Largely unpaved, varying from asphalted to good laterite-kind of road, to pretty potholed and rutted stretches. There are a couple of river crossings with small (and cheap) ferries plying throughout the day.
5. The side roads
The distances are huge and you do your share of driving without getting off the main roads… But if you like there are stretches throughout the Far East and Siberia where you can get easily off though and drive over unpaved roads into beautiful landscapes with or without lakes. They may take you to some lovely camp spots.
Be prepared for stones flying around on unpaved roads and damaging your windscreen!
9. Traffic Rules, Border Areas, and Police Checks
Important Traffic Rules:
- It’s mandatory to always drive with your lights on.
- Crossing a straight line, e.g. to overtake another vehicle, is a severe offense and may cost you your drivers’ license for three years.
- You’ll find pedestrian crossings all over the place. When somebody is approaching a pedestrian crossing – so even when not on it yet – you are required to stop. Russians take this very seriously (which is great when you are the pedestrian, of course).
We got 1 or 2 police checks that consisted of a short chat and nothing more. Ergo, the police officers were just doing their work.
Border areas are prohibited. The problem is that you don’t know exactly where they run. In the south of Vladivostok, where they took us off the road because of this offense, the officials said the border area was 5 kilometers wide, everywhere. However, in Ulan Ude we learned that the border area north of Mongolia is much wider. So ask before you go.
They take this ridiculously serious. On our road in the far south was a road sign saying (in English) that you need to carry an ID or permit. We had our passports but this turned out to be inadequate. We should have bought a permit as well.
The sign was incorrect, the officials agreed when we protested, but no that did not matter at all. We sat in their office for 4 hours, giving and writing statements including about twenty signatures each and paying a 1000 rubles fine at a bank.
10. Roadmaps & (Guide) books about Russia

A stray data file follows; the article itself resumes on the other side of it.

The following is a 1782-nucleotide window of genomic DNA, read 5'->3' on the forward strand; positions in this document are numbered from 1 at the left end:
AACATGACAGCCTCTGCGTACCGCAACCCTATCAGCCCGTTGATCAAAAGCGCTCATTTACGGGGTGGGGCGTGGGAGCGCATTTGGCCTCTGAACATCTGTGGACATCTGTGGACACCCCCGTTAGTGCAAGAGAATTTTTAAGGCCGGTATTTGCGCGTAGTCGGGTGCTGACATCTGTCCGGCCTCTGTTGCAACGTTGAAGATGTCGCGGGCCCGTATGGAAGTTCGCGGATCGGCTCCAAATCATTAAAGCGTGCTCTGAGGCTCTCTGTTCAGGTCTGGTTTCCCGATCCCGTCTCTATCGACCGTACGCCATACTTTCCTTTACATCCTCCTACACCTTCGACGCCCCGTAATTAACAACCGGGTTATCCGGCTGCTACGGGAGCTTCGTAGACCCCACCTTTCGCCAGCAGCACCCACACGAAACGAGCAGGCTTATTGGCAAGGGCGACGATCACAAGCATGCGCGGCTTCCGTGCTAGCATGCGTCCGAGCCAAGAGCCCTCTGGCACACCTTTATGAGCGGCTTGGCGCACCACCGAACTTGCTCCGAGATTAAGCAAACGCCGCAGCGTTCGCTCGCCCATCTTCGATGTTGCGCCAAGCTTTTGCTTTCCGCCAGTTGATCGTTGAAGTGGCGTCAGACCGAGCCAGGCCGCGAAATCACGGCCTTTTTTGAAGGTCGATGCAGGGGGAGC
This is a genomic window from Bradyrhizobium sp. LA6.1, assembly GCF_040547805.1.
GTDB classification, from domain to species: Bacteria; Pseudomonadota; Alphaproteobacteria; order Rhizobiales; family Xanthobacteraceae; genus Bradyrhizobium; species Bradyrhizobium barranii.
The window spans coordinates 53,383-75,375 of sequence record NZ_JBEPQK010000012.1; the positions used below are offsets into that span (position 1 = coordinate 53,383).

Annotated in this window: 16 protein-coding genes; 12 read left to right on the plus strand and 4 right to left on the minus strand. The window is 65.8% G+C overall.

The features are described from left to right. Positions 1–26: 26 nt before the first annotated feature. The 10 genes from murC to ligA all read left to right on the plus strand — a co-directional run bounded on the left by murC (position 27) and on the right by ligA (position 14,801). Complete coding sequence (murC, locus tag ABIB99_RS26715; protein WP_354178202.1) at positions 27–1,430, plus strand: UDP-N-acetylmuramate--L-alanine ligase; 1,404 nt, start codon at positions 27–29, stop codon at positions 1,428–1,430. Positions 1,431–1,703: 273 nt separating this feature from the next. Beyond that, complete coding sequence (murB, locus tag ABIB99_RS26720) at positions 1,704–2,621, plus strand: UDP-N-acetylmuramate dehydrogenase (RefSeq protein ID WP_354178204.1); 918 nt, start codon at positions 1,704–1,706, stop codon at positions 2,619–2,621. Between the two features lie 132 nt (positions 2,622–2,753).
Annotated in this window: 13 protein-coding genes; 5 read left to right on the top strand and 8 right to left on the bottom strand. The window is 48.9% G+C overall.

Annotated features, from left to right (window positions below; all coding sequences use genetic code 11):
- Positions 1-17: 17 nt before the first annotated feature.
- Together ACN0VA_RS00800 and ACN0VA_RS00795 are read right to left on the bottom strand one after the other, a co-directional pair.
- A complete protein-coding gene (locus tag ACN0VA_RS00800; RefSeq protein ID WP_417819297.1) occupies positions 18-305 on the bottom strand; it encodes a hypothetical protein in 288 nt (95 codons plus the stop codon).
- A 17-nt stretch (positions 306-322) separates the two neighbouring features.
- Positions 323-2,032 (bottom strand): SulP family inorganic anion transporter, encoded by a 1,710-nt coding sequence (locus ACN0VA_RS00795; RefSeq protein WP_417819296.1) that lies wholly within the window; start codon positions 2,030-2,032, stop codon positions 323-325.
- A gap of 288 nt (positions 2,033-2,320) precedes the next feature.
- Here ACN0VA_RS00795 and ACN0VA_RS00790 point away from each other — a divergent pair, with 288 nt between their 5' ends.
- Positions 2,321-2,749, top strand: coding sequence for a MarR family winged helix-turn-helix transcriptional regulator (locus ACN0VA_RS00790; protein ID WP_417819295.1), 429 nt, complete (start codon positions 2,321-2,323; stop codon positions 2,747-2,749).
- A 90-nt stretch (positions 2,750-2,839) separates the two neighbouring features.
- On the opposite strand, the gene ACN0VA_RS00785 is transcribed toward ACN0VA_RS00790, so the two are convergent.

MapsMe, 2Gis, and Galileo are our choice for offline navigating our way around.
- In the latest version of MapsMe, it is a delight to see that the Beta option of Latin translation works for the Russian language (contrary to Korean or Japanese).
- However, the huge expanse of the country makes it a bit difficult to find stuff when zooming out with details disappearing too quickly. So in bigger cities we like the routing option of MapsMe.
- This is a Russian application which has detailed, offline maps of all the big cities in Russia as well as a few big cities abroad (e.g. where Russians likely to go vacationing).
- Although the app is in Russian, you will understand what the idea is and icons go a long way. A benefit is that if local people want to help you out, they can search and address or location in Russian in this app (note, it is handy to have Russian Keyboard on your smartphone installed).
- What we liked is the super handy, actual-traffic density option that shows traffic jams and slower-moving traffic by coloring the streets and indicating the overall traffic congestion with a large number in the upper right-hand corner (note, you have to be online for the traffic feature). MapsMe is trying something similar, but probably because not many people are using it here, this isn’t working at all in Russia.
- Galileo had disappeared from our phone since we first started experimenting and beta testing it in 2012. It appeared on our radar recently when they too offered offline routing. But that is not its greatest feature.